What’s in a name?

The ongoing de-integration of major Canadian refining companies means greater market share for independent fuel marketers who appreciate the value of well established retail brands.

Stewart Dudley is a freelance writer and regular contributor to Canadian Fuels Association publications.

The news that Imperial Oil had sold its remaining 497 Esso retail stations to five fuel distributors in March 2016 came as little surprise to the oil industry. The process of de-integration had been going on for years, with Shell and Valero also divesting themselves of major retail assets. Still, Imperial Oil’s $2.8-billion deal raised more than a few eyebrows. Analysts had pegged the price to be between $500 million and $1.2 billion. This underestimation highlights not only the complex economics of the deal and the retail fuels market, but also the influence a brand like Esso may have on the final price. Physical assets aside, how is value placed on a name and a logo?

“Brand plays a much broader role than simply inspiring consumer confidence and generating sales and market share,” says Patricia McQuillan, President of Brand Matters Inc., a Toronto-based strategic marketing and branding firm. “A well-defined brand strategy combined with an analysis-driven marketing plan can effectively manage the customer experience to create goodwill equity. That equity can be tracked and measured, increasing the difference between the book value and the market value of a company’s assets.”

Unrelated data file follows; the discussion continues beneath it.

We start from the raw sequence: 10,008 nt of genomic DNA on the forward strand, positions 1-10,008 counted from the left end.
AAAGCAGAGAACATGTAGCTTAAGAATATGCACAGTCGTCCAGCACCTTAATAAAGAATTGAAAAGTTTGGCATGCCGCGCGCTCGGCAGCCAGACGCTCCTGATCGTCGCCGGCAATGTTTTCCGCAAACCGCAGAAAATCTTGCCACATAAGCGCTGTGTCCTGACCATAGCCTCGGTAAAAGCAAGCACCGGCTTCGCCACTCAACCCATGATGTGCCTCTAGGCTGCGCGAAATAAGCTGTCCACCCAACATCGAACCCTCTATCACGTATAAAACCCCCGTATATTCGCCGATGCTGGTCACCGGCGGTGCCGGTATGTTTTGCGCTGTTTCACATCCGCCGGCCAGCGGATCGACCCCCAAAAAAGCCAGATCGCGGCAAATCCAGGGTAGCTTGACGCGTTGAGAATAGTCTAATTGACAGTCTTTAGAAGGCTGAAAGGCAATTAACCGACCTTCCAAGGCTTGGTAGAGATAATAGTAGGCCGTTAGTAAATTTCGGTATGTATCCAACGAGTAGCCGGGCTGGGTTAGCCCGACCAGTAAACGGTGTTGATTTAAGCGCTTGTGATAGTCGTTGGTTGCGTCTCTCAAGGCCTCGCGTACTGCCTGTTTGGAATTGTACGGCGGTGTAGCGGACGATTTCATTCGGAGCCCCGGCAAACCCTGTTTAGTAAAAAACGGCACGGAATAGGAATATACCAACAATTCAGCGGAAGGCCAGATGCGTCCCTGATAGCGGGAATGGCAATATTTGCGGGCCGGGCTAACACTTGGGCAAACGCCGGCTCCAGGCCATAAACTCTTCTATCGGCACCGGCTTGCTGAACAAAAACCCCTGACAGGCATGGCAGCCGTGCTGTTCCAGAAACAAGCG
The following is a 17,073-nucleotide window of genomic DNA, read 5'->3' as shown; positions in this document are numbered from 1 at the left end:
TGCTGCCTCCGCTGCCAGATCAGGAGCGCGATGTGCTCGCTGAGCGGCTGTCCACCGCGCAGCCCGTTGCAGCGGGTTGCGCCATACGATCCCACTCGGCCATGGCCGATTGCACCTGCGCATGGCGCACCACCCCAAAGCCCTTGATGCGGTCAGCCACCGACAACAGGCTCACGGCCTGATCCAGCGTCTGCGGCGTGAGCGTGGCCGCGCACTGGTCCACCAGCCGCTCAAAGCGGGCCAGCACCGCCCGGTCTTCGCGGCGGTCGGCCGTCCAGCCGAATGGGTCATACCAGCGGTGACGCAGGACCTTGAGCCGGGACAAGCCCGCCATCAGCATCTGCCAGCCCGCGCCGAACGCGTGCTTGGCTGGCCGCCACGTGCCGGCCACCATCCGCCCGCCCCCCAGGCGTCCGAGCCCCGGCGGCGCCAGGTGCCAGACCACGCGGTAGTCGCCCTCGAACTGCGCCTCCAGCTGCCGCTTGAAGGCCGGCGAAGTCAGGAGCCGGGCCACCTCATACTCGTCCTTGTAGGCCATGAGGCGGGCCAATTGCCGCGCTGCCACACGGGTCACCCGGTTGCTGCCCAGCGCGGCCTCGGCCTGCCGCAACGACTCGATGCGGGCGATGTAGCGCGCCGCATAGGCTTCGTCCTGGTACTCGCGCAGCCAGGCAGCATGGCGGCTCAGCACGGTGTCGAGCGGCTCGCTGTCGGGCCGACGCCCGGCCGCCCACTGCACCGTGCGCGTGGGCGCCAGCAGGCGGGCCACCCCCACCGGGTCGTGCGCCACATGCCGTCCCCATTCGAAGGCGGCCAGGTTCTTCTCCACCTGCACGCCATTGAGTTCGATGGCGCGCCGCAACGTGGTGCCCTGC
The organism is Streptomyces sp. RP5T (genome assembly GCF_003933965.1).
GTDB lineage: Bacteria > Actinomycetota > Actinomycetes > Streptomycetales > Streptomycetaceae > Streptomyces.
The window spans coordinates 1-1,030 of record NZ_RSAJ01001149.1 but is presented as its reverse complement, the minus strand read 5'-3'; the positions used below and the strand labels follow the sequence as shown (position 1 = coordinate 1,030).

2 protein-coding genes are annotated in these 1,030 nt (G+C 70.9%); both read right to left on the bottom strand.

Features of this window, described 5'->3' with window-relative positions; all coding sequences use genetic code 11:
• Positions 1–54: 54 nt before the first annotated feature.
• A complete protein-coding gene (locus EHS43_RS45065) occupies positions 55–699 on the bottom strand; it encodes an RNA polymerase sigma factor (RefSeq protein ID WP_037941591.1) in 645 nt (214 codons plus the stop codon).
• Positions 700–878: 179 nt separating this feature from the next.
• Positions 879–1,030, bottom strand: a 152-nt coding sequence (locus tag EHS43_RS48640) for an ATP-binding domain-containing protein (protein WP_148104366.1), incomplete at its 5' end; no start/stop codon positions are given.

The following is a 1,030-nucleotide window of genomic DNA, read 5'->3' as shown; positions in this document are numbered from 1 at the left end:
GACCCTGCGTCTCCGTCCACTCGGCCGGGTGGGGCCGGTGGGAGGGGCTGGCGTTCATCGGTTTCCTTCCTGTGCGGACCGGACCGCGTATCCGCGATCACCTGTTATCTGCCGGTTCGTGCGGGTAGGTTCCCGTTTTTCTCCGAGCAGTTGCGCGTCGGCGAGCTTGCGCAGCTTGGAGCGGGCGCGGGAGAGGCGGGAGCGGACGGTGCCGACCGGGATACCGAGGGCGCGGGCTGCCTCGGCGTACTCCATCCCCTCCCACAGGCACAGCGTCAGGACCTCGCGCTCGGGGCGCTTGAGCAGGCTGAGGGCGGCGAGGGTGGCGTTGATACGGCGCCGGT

The value of Esso is particularly impressive considering that the brand influenced the sale price without being part of it. According to terms of the agreements, the purchasers will keep the stations under the Esso brand, ownership of which Imperial Oil will retain as it continues to supply fuel to the outlets.

“We believe these agreements represent the best way for Imperial to grow in the highly competitive fuels marketing business,” Imperial Oil President and CEO Rich Kruger said in a release. By establishing branded distributor relationships, the agreements enable Imperial to maintain buyers for their refined products while generating the capital needed to explore higher returns elsewhere in their operations.
 

Brand value increases over time

Parkland Fuels Corporation—a member of the Canadian Fuels Association—is betting that a fair share of Esso’s brand value will end up on its balance sheet. One of North America’s fastest growing distributors and marketers of fuels and lubricants, Parkland acquired a number of Esso retail outlets in the recent sell-off, and many of Imperial’s On the Run convenience stores (c-stores) in a separate agreement.

“We expected to pay for Esso’s goodwill and reputation as part of the purchase,” says Peter Kilty, Parkland’s Vice-President, Retail and New Markets. He indicates his company would have had no interest in re-branding the stations. For Parkland, the deal’s value lies in the opportunity to capitalize on the market strength that Esso has built over the years, and will continue to build.

“Generally, the value of a brand does increase over time,” says McQuillan, “so the older the brand, the greater the intrinsic value.” She considers it hard to judge Esso’s true value without close examination of marketing plans. “But I would say that in an industry in which it is difficult to differentiate a brand, Esso’s long presence in the market suggests that Imperial Oil has done a great job.”